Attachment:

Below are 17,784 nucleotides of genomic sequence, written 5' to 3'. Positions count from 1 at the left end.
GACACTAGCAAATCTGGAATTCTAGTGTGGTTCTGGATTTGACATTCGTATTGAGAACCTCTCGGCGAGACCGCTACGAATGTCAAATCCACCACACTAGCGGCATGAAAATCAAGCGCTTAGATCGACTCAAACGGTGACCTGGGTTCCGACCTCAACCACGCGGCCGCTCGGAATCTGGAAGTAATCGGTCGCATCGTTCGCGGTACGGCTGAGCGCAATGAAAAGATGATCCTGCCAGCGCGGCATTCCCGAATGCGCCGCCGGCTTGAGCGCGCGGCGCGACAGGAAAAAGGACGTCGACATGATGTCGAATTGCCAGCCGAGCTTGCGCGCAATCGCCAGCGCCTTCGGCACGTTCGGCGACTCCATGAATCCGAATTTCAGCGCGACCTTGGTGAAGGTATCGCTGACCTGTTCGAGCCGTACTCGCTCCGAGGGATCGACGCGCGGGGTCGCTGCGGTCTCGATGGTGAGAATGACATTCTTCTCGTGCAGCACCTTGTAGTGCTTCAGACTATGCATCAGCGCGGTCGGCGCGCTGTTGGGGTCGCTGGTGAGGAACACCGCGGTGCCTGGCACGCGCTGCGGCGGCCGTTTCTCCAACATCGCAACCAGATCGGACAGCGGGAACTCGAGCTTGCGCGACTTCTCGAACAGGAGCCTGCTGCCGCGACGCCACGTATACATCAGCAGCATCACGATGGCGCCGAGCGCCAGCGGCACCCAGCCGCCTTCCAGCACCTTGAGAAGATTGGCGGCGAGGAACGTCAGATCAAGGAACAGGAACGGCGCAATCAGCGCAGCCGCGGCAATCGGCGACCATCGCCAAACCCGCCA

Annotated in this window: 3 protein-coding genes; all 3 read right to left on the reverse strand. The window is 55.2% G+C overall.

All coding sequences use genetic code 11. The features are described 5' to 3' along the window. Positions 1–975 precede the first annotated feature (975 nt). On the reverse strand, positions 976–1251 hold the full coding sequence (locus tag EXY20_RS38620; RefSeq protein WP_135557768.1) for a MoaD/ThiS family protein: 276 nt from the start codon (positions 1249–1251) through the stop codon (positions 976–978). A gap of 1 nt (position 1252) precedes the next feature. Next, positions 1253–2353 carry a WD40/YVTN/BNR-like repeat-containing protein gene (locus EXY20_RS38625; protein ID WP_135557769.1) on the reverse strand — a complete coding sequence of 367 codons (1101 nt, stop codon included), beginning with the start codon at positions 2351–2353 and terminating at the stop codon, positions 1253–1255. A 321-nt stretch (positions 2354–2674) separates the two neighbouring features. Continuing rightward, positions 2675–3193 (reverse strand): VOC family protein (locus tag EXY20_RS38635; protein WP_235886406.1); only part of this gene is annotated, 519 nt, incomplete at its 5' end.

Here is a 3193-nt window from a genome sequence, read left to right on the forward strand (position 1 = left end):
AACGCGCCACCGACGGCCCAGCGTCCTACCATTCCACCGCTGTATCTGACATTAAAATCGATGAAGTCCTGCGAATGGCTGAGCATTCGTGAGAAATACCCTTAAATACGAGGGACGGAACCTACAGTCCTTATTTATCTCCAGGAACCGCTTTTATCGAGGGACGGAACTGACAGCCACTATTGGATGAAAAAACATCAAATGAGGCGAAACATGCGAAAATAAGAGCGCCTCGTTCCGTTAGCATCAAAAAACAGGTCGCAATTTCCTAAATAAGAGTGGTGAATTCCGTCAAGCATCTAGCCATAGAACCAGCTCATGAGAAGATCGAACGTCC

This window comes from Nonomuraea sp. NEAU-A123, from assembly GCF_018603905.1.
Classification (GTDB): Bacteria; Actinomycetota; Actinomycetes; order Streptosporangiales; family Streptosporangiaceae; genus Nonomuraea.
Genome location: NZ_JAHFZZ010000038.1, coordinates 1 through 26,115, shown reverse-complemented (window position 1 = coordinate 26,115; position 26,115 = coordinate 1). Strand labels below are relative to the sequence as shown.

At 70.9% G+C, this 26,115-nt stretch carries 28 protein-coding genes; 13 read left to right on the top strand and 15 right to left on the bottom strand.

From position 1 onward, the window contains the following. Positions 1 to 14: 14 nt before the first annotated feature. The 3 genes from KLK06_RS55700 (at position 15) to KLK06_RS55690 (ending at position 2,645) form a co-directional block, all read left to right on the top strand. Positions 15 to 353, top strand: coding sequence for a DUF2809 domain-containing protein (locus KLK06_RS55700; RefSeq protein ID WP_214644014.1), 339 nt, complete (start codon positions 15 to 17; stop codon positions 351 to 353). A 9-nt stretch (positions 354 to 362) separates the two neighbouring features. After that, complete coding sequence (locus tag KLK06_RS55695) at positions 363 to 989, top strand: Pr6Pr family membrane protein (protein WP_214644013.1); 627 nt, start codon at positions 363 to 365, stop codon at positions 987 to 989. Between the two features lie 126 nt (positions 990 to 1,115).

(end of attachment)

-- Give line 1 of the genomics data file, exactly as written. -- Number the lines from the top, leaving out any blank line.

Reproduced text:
Below are 17,784 nucleotides of genomic sequence, written 5' to 3'. Positions count from 1 at the left end.